Early this year, Labor climate change spokesman Mark Butler made the effort to travel across Australia to gauge the feeling among the party faithful on climate change policies.
Should they bother with it? Or just fold their cards in with the Tories and pretend it’s not an issue.
The response appears to have overwhelming. And with Tony Abbott, the Prime Ministerial former boxing blue, leading with his chin at home and abroad, it’s simply too big a target to ignore, or even to miss.
Abbott’s calamitous tour of north America tells us nothing new about his attitude to climate policy. His determination to destroy the country’s own policy framework, and to do his best to disrupt international talks, is well documented.
His affinity with “Canadia”, and its long-standing anti-climate action PM Stephen Harper, is also not a surprise. Like Australia, Canada is grimly determined to extract as many fossil fuels as they can. And as Abbott’s brethren in the Queensland government expressed this week, Australia and Canada just don’t think they are rich enough yet to do the right thing on climate.
It is, of course, an attitude that beggars belief. What is more astounding is the confirmation that Abbott is incapable of expressing any thought on the international stage that is not a derivative of his domestic campaign sloganeering. Hence his rejection of an invitation by UN chief Ban Ki-Moon to attend a crucial leader’s summit in September.
As the SMH cartoonist so aptly illustrated today, Abbott is striding the world as a leader, but only of the Opposition to doing anything. And Labor and others have been keen to use this image to the right to illustrate just how isolated Abbott has become. The conservative toadies in the media, naturally, are horrified. Abbott has lots of mates, Andrew Bolt insisted in his latest column.Why, there’s Harper and, and, and. Well, he didn’t actually name any others.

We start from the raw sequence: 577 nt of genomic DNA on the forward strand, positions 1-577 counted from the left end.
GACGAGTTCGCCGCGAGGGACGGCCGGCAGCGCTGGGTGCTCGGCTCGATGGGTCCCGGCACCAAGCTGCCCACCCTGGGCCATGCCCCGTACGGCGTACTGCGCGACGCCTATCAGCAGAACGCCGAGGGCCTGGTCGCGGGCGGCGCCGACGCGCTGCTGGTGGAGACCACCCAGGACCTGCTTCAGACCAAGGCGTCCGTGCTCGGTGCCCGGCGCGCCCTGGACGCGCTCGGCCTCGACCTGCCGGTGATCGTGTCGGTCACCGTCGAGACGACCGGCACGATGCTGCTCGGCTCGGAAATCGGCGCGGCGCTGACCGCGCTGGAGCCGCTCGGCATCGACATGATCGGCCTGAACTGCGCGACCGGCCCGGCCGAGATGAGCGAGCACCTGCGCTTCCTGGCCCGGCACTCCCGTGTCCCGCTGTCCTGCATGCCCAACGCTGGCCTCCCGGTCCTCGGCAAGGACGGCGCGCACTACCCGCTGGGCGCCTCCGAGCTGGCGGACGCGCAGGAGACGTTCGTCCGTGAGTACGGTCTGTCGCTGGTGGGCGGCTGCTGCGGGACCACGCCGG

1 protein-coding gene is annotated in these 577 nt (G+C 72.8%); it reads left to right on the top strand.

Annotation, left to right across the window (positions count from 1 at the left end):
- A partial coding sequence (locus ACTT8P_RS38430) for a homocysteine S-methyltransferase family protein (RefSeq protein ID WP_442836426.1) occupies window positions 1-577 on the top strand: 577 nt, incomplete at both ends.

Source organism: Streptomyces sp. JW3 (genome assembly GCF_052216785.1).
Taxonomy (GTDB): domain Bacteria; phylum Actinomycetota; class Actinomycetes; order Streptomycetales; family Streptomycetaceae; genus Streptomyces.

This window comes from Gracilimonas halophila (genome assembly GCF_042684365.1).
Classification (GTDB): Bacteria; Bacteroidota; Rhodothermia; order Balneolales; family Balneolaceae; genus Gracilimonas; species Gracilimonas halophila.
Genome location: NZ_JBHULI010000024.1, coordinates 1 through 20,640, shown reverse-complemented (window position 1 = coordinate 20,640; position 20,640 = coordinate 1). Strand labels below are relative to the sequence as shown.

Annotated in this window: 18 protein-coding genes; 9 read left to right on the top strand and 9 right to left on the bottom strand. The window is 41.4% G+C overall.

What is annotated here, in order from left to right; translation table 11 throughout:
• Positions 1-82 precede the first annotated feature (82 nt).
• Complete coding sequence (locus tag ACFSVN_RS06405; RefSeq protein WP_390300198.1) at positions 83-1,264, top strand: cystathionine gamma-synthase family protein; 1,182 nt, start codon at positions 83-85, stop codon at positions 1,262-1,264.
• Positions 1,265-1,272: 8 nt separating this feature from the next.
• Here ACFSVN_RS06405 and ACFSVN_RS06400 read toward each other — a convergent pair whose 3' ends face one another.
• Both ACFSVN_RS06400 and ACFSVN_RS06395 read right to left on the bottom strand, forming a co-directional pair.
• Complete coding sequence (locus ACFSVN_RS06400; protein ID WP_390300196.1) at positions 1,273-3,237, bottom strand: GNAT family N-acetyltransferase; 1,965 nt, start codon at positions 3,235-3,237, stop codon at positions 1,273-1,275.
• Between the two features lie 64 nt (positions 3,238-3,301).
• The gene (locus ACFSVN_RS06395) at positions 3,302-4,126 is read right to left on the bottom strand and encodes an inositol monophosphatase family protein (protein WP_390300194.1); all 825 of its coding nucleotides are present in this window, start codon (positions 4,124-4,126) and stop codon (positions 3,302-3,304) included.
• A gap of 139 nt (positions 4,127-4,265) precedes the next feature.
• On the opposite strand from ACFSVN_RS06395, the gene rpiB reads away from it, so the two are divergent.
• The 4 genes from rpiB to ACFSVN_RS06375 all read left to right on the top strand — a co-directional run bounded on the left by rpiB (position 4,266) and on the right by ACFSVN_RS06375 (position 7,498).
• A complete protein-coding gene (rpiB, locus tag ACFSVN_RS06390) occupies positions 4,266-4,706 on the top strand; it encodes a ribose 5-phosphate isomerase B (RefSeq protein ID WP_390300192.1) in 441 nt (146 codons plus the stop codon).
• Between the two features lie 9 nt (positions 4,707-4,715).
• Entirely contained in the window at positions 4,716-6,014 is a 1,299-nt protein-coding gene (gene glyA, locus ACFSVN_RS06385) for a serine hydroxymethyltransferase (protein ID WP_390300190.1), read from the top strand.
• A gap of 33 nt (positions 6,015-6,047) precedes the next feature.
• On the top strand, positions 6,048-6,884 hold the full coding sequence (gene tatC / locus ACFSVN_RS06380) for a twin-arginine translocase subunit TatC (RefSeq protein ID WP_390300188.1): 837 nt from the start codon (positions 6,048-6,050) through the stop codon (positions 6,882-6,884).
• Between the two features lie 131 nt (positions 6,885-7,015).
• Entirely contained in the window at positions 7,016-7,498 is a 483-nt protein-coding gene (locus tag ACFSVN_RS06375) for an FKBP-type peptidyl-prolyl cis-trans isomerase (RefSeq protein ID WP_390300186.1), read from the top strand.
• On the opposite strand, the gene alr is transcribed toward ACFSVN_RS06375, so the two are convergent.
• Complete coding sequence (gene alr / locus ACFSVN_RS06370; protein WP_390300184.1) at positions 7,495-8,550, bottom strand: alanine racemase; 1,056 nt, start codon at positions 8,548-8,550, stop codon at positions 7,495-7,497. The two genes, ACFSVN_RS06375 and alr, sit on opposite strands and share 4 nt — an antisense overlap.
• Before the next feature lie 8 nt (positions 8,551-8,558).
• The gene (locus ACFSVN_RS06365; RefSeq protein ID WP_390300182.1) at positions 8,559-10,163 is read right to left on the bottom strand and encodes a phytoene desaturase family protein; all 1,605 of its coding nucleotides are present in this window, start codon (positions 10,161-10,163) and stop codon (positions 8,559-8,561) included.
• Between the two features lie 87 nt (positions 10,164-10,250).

Butler, of course, has been having a field day. As have the Greens, of course, but if the Abbott government is to be removed, it can only be at the hands of a credible alternative from one of the mainstream parties, either within his own party or from Labor – who may well rely on the Greens, in any case, in a future parliament.
“Tony Abbott’s position on climate change has moved from embarrassing and ignorant to downright damaging to Australia,” Butler says in his latest statement.
“Each day, Tony Abbott’s complete ignorance on the science and economics of climate change is exposed by experts and leaders.
“However, he continues to ignore the evidence that climate change is real and requires strong domestic and international action.”
A day earlier, Butler highlighted how Abbott had isolated himself from mainstream thinking. He might have added the G7 alliance, which re-iterated its commitment to achieving a decent outcome in Paris next year.
“Is it [climate change] the most important the world faces right now? I don’t believe so.”
Tony Abbott, 10 June 2014
“We think that climate change should be the number one priority for all leaders to consider. It is clearly the defining issue of our time.”
Spokesman for UN Secretary General Ban-Ki Moon, 10 June 2014
“This Government takes climate change seriously. That is … why we’re actively involved in international climate change efforts.”
John Key, New Zealand Prime Minister, 10 June 2014
“If you profess leadership you need to recognise that this [climate change] is one of the most significant long-term challenges, if not the most significant long-term challenge, that the planet faces.”
Barack Obama, 10 June 2014
It’s all good fun. But to be truthful, Labor has some catching up to do on this issue. It stuffed up its first attempt at an emissions trading scheme by using it as a wedge against Malcolm Turnbull, and then refusing to talk with the Greens.
It baulked at a double dissolution, dropped its own scheme, and when it finally produced a decent package with the help of Ross Garnaut, the Greens and the country independents, it had no idea how to sell it. Instead, it allowed three words “Axe the Tax”, to derail the most important economic initiative of the time. And it didn’t dare take climate change to the electorate as a major issue.
So, is Butler just having fun with an irresistible target, or is Labor really, really serious about climate change this time, and all that it implies on the coal and other fossil fuel industries? Time will tell.